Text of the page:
On the other side of the city wall, early eighteenth century salmon pink decorative terraces stretched into the distance, along the wide and graceful – but frenetic – Chandpol Bazaar. We took our second detour of the day, and fled the pandemonium down the first passage we saw, the shade and quiet of this unnamed lane allowing us to draw breath in peace. In 1727 Maharajah Sawai Jai Singh II built Jaipur on a grid system, laying out major tree-lined avenues in straight lines from north to south and east to west. Tiny alleys and lanes honeycomb the areas in between. We found ourselves in a less travelled corner, and realising that our walk might be more comfortable if we left the route to chance, I folded the map into my pocket. A few faces looked up as we approached and gave us the usual smile and “where are you from?” greeting.
We zigged and zagged our way through narrow alleys lined with tall buildings, wandering roughly in the direction of UNESCO-listed Jantar Mantar. Gazing upwards we saw countless skeletons of brightly coloured kites tangled among the spaghetti of cables and wires, which hold all of India’s cities together.
Kites weren’t the only reason for looking up, entire troops of monkeys live with their human neighbours, mostly on the rooftops, in this densely populated place. They jumped across passages, deftly leaping from ledge to windowsill to rooftop to balustrade, nature’s original free runners. The locals laughed at our appreciation of this display of gymnastics, and showed no interest in the everyday occurrence, only breaking off to hurl the odd stone if the monkeys came too close to food.
Like most cities in India, each area specialises in one trade, and we lost track of time and place crossing between the invisible barriers. We picked our way through vaults of timber, interspersed with small workshops where men carved miniature Ganeshes-in-boxes out of spicy sandalwood. Next the sound of angle grinders echoed from a hundred tiny ateliers, as stone carvers worked their magic on blocks of marble. Our vision was blurred by stone dust filling the air like the finest white desert sand. Although the artistry was world class, there seemed to be little consideration for safety: we saw no masks, goggles or ear plugs, and many of the carvers worked in flip flops. In another alley we spent an hour with two men working a hand operated printing press, straight from William Caxton’s workshop.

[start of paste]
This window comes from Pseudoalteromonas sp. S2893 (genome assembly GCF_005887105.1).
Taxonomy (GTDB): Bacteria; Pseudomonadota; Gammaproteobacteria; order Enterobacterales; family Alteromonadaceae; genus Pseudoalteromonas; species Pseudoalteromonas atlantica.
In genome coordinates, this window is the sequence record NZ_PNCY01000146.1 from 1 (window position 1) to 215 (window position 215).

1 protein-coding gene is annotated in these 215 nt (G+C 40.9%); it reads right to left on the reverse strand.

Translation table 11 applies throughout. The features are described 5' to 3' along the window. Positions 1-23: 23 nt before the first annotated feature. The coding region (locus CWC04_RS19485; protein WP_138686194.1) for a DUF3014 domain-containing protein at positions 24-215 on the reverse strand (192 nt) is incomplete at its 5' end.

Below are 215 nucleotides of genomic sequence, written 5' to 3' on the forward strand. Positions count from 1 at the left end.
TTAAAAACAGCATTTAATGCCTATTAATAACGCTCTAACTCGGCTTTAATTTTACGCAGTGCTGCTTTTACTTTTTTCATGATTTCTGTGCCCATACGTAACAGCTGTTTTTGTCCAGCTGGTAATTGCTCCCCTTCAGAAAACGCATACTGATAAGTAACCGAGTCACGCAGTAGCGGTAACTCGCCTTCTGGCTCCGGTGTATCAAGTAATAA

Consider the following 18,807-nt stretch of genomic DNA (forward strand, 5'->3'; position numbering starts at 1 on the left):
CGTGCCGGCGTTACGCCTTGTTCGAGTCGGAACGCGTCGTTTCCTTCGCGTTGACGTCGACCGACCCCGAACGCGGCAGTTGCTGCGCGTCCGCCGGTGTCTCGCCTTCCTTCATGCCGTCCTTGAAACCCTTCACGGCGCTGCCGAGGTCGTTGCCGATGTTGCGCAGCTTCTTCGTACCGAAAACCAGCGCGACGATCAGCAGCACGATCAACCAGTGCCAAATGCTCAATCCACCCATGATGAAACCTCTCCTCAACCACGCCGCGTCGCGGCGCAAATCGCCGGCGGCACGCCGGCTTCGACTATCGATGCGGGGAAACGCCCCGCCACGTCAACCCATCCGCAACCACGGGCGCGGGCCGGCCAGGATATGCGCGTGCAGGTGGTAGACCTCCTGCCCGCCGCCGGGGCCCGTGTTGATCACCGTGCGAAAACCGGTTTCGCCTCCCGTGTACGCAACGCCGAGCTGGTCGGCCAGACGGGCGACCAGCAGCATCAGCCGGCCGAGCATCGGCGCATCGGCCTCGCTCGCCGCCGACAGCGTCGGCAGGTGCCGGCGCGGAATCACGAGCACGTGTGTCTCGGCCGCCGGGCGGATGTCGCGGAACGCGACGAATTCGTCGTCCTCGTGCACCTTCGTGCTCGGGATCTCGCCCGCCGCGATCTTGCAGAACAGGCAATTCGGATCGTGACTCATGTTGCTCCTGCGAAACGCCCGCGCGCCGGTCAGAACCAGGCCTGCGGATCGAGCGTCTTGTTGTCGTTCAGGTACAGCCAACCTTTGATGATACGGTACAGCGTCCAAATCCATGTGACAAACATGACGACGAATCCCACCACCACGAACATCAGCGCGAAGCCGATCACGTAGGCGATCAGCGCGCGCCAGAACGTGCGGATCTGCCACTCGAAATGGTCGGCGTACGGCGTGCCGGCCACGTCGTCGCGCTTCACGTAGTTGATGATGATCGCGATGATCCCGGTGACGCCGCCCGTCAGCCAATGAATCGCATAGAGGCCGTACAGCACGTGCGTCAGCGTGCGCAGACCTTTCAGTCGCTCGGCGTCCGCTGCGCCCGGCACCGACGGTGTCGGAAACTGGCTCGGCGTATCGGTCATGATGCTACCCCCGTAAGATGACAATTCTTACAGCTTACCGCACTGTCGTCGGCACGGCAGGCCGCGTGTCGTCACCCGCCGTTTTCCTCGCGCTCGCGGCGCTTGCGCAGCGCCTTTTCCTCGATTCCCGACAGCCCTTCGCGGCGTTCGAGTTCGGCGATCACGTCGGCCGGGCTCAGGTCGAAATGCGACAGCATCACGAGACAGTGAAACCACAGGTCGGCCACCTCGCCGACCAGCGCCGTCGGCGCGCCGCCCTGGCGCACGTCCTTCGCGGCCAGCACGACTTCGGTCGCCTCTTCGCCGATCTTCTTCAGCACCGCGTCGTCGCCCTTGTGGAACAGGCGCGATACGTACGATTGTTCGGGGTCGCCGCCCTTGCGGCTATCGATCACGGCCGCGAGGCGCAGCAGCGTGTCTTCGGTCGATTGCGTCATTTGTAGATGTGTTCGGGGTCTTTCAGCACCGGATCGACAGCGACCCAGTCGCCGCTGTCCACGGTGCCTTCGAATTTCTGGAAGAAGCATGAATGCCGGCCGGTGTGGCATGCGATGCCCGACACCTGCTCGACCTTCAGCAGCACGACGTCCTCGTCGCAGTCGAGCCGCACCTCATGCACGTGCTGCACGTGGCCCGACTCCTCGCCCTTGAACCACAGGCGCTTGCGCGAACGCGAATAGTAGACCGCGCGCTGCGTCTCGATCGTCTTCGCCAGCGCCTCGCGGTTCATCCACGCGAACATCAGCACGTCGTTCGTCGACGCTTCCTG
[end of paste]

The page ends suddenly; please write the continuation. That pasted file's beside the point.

By the afternoon we hadn’t seen any of the better known sights of Jaipur, so we took a look round the jazzy city palace, which present day descendants of the old Maharajah still call home. Revived by a Rajput snack in the cool palace courtyard, we relaxed into the crowds on Johari and Bapu Bazaar, where textiles in every colour and print that ever existed were for sale. Declining invitations to step inside the bountiful shops, we preferred to watch elegant Indian women in elaborate saris command attention from suitably deferential assistants.
Later, and flagging again, we came across the street vendor and his sidekick. A small crowd jostled for homemade fruit and vegetable smoothies, so we joined the fray and chose the special: beetroot, parsnip, amla (a cross between a large green olive and a gooseberry) and lemon. It tasted of the earth and trees, of air and grass; it was sweet and sour and wholly delicious, the perfect balm for dusty, arid throats.
As we drained our glasses we noticed an ancient cycle rickshaw driver waiting patiently next to us. We had set out nine hours earlier, and it would be another two hours to get back to the hotel if we walked straight there. He looked like he could use the fare.
“Can you take us to Arya Niwas?”